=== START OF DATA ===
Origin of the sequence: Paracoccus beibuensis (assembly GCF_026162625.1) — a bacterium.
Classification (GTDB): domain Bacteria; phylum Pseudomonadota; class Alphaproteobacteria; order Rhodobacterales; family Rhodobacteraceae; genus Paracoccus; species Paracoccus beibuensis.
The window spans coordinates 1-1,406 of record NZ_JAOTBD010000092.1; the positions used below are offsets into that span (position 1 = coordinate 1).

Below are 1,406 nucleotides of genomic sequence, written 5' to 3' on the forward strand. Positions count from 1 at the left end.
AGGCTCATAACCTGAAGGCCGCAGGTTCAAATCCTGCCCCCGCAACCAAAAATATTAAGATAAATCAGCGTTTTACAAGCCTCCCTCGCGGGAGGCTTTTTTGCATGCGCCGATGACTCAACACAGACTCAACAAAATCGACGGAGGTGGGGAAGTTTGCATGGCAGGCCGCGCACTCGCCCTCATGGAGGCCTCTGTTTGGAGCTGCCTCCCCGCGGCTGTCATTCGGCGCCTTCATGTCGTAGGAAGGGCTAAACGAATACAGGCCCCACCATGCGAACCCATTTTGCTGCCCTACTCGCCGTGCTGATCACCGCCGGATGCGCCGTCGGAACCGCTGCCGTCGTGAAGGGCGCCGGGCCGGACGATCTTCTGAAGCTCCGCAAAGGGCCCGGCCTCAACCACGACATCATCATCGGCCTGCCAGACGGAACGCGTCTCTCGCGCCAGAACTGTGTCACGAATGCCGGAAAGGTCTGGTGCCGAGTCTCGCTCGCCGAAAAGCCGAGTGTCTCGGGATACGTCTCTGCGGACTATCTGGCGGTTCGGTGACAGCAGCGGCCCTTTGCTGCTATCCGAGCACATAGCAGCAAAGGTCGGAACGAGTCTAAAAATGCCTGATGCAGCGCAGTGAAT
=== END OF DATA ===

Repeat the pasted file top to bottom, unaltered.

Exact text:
Origin of the sequence: Paracoccus beibuensis (assembly GCF_026162625.1) — a bacterium.
Classification (GTDB): domain Bacteria; phylum Pseudomonadota; class Alphaproteobacteria; order Rhodobacterales; family Rhodobacteraceae; genus Paracoccus; species Paracoccus beibuensis.
The window spans coordinates 1-1,406 of record NZ_JAOTBD010000092.1; the positions used below are offsets into that span (position 1 = coordinate 1).

Below are 1,406 nucleotides of genomic sequence, written 5' to 3' on the forward strand. Positions count from 1 at the left end.
AGGCTCATAACCTGAAGGCCGCAGGTTCAAATCCTGCCCCCGCAACCAAAAATATTAAGATAAATCAGCGTTTTACAAGCCTCCCTCGCGGGAGGCTTTTTTGCATGCGCCGATGACTCAACACAGACTCAACAAAATCGACGGAGGTGGGGAAGTTTGCATGGCAGGCCGCGCACTCGCCCTCATGGAGGCCTCTGTTTGGAGCTGCCTCCCCGCGGCTGTCATTCGGCGCCTTCATGTCGTAGGAAGGGCTAAACGAATACAGGCCCCACCATGCGAACCCATTTTGCTGCCCTACTCGCCGTGCTGATCACCGCCGGATGCGCCGTCGGAACCGCTGCCGTCGTGAAGGGCGCCGGGCCGGACGATCTTCTGAAGCTCCGCAAAGGGCCCGGCCTCAACCACGACATCATCATCGGCCTGCCAGACGGAACGCGTCTCTCGCGCCAGAACTGTGTCACGAATGCCGGAAAGGTCTGGTGCCGAGTCTCGCTCGCCGAAAAGCCGAGTGTCTCGGGATACGTCTCTGCGGACTATCTGGCGGTTCGGTGACAGCAGCGGCCCTTTGCTGCTATCCGAGCACATAGCAGCAAAGGTCGGAACGAGTCTAAAAATGCCTGATGCAGCGCAGTGAAT